Oyster Profiling

Jax Fish House Executive Chef Sheila Lucero and Executive Director Adam Reed educate us on the many varieties of oysters.

If you’re a coastal transplant loving the Rocky Mountains but missing some fresh seafood, we have some good news for you. Although this may sound counterintuitive, osyters are best when they are shipped directly from the growers through overnight or second day delivery. That’s actually the ideal way to get super-fresh, high-quality oysters, which makes these molluscs one of the tasiest ways to fill up on your omega-3 needs. This is just one out of many fun facts we learned about while putting together this oyster profiling with the Jax Fish House team. There are only five species of oysters but tons of varieties (Rocky Mountain oysters absolutely not included), and the pros at Jax filled us in on some flavor and pairing tips. You’ll never have to say, “Awe, shucks, I don’t know” when it comes to ordering this delicious delicacy again.  


Damariscotta River, ME

“Grown in the cold cold mud where the Damariscotta River meets the Atlantic Ocean. High Salinity, mild sweetness, grassy-lemon finish.”—SL

Pair with:

“Muscadet Serve et Maine is the quintessential pairing for oysters. Mineral, chalk, and saline qualities are characteristic for this wine that also can have notes of unripe apricot and lemon cream.  The delicate nature of Muscadet allows the Pemaquid to shine.”—AR


Pudget Sound, WA

“A fan favorite! Slow growers and petite in size, these are plump and creamy with big cucumber and melon notes. They are great with cucumber granite or fresh diced cucumber, shallot and melon.”—SL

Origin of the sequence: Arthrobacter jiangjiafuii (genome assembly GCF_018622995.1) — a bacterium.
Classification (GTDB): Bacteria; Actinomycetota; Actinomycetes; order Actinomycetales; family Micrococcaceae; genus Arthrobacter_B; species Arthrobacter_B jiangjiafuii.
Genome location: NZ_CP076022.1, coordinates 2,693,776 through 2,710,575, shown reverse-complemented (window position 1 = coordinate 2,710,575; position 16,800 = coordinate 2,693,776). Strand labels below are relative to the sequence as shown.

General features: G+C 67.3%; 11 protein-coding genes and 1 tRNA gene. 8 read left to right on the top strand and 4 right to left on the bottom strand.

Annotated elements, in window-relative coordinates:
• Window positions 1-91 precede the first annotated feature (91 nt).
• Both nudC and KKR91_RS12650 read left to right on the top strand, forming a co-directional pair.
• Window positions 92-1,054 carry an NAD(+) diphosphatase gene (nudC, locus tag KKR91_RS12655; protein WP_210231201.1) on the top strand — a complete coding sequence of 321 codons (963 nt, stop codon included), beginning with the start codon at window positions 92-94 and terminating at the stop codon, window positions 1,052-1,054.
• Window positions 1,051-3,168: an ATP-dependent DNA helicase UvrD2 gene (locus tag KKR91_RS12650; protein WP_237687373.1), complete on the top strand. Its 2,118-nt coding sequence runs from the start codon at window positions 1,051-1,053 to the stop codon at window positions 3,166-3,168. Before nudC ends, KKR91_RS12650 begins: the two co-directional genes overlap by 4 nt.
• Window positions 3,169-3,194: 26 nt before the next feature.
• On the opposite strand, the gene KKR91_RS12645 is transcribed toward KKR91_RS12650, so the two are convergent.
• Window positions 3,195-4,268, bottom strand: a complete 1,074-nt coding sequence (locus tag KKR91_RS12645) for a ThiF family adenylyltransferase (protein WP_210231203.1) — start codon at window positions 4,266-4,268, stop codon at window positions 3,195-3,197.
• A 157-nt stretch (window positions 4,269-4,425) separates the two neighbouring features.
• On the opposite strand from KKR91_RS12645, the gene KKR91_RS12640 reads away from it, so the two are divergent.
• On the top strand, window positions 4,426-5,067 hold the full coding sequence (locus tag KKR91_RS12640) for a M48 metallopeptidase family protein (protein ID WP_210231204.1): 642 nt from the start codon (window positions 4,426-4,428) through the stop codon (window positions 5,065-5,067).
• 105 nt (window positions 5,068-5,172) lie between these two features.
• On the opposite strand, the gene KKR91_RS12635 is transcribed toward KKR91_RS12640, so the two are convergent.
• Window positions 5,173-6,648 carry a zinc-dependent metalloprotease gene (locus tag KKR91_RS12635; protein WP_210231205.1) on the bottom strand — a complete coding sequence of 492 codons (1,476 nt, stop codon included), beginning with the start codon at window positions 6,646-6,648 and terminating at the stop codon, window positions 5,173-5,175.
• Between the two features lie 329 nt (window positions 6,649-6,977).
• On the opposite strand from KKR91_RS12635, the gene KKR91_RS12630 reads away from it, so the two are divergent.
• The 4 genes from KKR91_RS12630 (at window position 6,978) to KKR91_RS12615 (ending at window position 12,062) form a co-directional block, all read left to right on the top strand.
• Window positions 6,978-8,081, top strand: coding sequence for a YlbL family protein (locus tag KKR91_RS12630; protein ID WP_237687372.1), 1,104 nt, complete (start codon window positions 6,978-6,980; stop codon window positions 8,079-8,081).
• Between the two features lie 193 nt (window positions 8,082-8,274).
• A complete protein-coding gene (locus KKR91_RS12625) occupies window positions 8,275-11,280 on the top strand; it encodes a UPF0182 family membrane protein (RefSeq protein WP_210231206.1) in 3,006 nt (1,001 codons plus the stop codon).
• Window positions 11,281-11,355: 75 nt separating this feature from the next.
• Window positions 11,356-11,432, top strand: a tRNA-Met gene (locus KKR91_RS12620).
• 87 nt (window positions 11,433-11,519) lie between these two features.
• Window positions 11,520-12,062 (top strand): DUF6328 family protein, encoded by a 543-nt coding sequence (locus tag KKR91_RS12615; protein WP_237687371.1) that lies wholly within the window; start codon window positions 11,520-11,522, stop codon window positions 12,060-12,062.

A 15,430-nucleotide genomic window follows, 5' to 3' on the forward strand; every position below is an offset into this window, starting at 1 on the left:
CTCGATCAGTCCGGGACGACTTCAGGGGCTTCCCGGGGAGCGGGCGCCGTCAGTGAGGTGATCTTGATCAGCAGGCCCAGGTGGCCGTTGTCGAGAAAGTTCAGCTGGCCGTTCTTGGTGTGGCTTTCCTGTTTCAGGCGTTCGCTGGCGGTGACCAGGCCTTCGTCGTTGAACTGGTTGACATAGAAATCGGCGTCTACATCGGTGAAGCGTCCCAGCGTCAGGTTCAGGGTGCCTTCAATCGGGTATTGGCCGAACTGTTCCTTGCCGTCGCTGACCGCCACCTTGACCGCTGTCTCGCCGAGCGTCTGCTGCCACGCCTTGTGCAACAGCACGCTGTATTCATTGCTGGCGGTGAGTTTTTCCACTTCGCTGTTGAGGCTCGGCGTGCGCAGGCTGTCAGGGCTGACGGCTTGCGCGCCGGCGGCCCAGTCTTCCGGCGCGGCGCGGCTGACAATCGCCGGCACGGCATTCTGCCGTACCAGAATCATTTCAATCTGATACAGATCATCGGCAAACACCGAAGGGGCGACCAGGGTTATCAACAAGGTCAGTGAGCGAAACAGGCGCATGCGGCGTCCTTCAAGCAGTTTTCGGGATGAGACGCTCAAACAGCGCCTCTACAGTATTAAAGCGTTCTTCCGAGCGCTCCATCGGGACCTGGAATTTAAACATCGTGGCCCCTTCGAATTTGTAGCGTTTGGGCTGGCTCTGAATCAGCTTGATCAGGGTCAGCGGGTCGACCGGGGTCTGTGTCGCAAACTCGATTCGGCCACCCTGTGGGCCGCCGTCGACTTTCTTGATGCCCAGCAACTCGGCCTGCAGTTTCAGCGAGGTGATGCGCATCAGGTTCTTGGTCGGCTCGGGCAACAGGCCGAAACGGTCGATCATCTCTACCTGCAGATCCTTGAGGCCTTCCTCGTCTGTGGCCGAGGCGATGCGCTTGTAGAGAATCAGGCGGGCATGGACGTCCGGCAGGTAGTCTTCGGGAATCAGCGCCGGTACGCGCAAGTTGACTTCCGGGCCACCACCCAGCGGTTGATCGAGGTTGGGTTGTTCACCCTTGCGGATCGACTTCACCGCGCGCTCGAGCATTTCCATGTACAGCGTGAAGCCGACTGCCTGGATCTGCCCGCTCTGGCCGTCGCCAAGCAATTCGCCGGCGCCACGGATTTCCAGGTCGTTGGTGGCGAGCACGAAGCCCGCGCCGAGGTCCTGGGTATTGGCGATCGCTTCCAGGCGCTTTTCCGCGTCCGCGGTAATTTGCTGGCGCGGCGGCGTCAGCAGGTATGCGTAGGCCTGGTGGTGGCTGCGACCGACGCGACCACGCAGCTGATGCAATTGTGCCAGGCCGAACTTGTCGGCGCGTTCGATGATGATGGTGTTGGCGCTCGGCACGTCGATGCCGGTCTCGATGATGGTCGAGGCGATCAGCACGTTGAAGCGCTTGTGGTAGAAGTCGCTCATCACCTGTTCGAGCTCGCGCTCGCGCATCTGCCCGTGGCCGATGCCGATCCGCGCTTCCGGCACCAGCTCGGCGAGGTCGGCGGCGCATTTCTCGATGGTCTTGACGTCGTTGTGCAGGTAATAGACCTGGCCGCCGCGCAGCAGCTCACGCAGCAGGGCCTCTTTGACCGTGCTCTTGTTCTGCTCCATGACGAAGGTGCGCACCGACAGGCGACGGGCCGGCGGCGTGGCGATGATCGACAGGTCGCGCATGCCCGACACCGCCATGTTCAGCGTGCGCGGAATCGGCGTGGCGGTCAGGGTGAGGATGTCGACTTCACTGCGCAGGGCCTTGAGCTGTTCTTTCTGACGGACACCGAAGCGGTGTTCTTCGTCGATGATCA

Pair with:

“Kumos are the Cadillac of oysters.  They are a foundation for one of my favorite Mignonettes…rice vinegar, shallots, roasted habanero and a sprig of cilantro.  Amazing.”—AR


Rappahannock River, VA

“An oyster grown specifically for Jax Fish House by Rappahannock River Oysters, Emersum’s are grown at 37° 36′ 28 N Latitude and 76° 27′ 48 W Longitude. They are medium sized with a mild flavor, balanced salinity and sweetness. Great oysters for beginners.”—SL

Pair with:

“Pieropan Soave.  A reputable producer of Soave will highlight the richness and roundness of the Garganega grape.  The balance of the Emersum deserves balance in a wine and Soave has a silken quality and bright acidity that compliments and contrasts perfectly with the sweet/salty of the Emersum.”—AR

Olympia Oyster, OSTREA LURIDA

Pudget Sound, WA

“On the brink of extinction during the California Gold Rush, these guys almost disappeared entirely. Luckily, sustainability has saved the Olympia. A very small oyster (about half the size of a kumamoto, and they grow twice as slow) they pack a big, bold flavor that is worth the wait! Copper, tin and smoke undercurrents characterize these all-time greats.” —SL

Pair with:

“Amontillado sherry.  A stellar pairing.  A marzipan finish and delicate texture of the sherry allow this very special oyster to see it’s full flavor potential.”—AR


Baja- Sea of Cortez, MX (mexico)

“Fairly new to the market, these have great gigas characteristics, meaning they are fast growing, consistent, plump and deep-cupped. Incredible creaminess. They are wonderful raw, but also makes for a great grilled oyster.” —SL

Pair with:

“Achtertuin Seizoen from The Post Brewing Company.  Dry, tart, and refreshing, this Saison is brewed with French ale yeast whose sour and spicy elements create incredible contrast with the rich creaminess of the Sol Azul.”—AR